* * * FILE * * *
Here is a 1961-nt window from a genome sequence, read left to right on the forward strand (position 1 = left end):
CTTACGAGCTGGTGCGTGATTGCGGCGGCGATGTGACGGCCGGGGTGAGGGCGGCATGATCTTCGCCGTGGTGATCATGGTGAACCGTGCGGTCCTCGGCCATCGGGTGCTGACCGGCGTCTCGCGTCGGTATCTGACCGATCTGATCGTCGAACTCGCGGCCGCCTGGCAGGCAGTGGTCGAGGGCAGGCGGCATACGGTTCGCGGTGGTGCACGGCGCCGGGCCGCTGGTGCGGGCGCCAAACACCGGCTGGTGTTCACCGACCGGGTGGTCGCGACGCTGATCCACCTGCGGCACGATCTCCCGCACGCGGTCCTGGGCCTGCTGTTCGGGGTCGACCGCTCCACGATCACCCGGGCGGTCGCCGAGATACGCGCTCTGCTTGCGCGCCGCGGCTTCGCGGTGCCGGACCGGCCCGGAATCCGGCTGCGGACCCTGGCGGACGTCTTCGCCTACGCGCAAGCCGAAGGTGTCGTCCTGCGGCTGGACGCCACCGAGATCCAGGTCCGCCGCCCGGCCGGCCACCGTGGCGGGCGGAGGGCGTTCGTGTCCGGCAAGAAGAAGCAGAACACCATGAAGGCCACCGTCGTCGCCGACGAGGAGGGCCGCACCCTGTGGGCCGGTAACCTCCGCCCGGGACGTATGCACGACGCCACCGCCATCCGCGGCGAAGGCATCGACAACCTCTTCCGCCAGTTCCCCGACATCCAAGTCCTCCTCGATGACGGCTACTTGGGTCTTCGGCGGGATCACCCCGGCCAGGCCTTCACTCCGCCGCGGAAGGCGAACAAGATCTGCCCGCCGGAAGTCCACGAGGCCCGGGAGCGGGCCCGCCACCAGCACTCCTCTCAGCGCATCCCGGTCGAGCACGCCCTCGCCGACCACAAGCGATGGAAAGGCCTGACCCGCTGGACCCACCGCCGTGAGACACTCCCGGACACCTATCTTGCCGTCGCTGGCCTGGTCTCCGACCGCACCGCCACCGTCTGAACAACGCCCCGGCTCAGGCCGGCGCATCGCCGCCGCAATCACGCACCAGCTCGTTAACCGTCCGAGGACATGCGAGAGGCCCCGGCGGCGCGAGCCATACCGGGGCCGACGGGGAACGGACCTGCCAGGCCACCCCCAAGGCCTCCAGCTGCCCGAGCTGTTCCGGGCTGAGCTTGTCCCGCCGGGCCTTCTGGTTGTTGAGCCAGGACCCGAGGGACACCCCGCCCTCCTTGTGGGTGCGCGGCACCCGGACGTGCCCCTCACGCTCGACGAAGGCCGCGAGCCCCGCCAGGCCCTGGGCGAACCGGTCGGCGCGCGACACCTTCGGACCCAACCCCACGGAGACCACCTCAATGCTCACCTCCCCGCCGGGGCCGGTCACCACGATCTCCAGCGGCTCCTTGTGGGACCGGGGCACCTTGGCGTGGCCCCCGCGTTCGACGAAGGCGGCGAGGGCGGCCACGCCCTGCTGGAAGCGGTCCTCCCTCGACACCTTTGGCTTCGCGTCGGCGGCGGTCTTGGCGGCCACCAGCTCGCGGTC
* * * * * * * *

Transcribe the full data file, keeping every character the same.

Here is a 1961-nt window from a genome sequence, read left to right on the forward strand (position 1 = left end):
CTTACGAGCTGGTGCGTGATTGCGGCGGCGATGTGACGGCCGGGGTGAGGGCGGCATGATCTTCGCCGTGGTGATCATGGTGAACCGTGCGGTCCTCGGCCATCGGGTGCTGACCGGCGTCTCGCGTCGGTATCTGACCGATCTGATCGTCGAACTCGCGGCCGCCTGGCAGGCAGTGGTCGAGGGCAGGCGGCATACGGTTCGCGGTGGTGCACGGCGCCGGGCCGCTGGTGCGGGCGCCAAACACCGGCTGGTGTTCACCGACCGGGTGGTCGCGACGCTGATCCACCTGCGGCACGATCTCCCGCACGCGGTCCTGGGCCTGCTGTTCGGGGTCGACCGCTCCACGATCACCCGGGCGGTCGCCGAGATACGCGCTCTGCTTGCGCGCCGCGGCTTCGCGGTGCCGGACCGGCCCGGAATCCGGCTGCGGACCCTGGCGGACGTCTTCGCCTACGCGCAAGCCGAAGGTGTCGTCCTGCGGCTGGACGCCACCGAGATCCAGGTCCGCCGCCCGGCCGGCCACCGTGGCGGGCGGAGGGCGTTCGTGTCCGGCAAGAAGAAGCAGAACACCATGAAGGCCACCGTCGTCGCCGACGAGGAGGGCCGCACCCTGTGGGCCGGTAACCTCCGCCCGGGACGTATGCACGACGCCACCGCCATCCGCGGCGAAGGCATCGACAACCTCTTCCGCCAGTTCCCCGACATCCAAGTCCTCCTCGATGACGGCTACTTGGGTCTTCGGCGGGATCACCCCGGCCAGGCCTTCACTCCGCCGCGGAAGGCGAACAAGATCTGCCCGCCGGAAGTCCACGAGGCCCGGGAGCGGGCCCGCCACCAGCACTCCTCTCAGCGCATCCCGGTCGAGCACGCCCTCGCCGACCACAAGCGATGGAAAGGCCTGACCCGCTGGACCCACCGCCGTGAGACACTCCCGGACACCTATCTTGCCGTCGCTGGCCTGGTCTCCGACCGCACCGCCACCGTCTGAACAACGCCCCGGCTCAGGCCGGCGCATCGCCGCCGCAATCACGCACCAGCTCGTTAACCGTCCGAGGACATGCGAGAGGCCCCGGCGGCGCGAGCCATACCGGGGCCGACGGGGAACGGACCTGCCAGGCCACCCCCAAGGCCTCCAGCTGCCCGAGCTGTTCCGGGCTGAGCTTGTCCCGCCGGGCCTTCTGGTTGTTGAGCCAGGACCCGAGGGACACCCCGCCCTCCTTGTGGGTGCGCGGCACCCGGACGTGCCCCTCACGCTCGACGAAGGCCGCGAGCCCCGCCAGGCCCTGGGCGAACCGGTCGGCGCGCGACACCTTCGGACCCAACCCCACGGAGACCACCTCAATGCTCACCTCCCCGCCGGGGCCGGTCACCACGATCTCCAGCGGCTCCTTGTGGGACCGGGGCACCTTGGCGTGGCCCCCGCGTTCGACGAAGGCGGCGAGGGCGGCCACGCCCTGCTGGAAGCGGTCCTCCCTCGACACCTTTGGCTTCGCGTCGGCGGCGGTCTTGGCGGCCACCAGCTCGCGGTC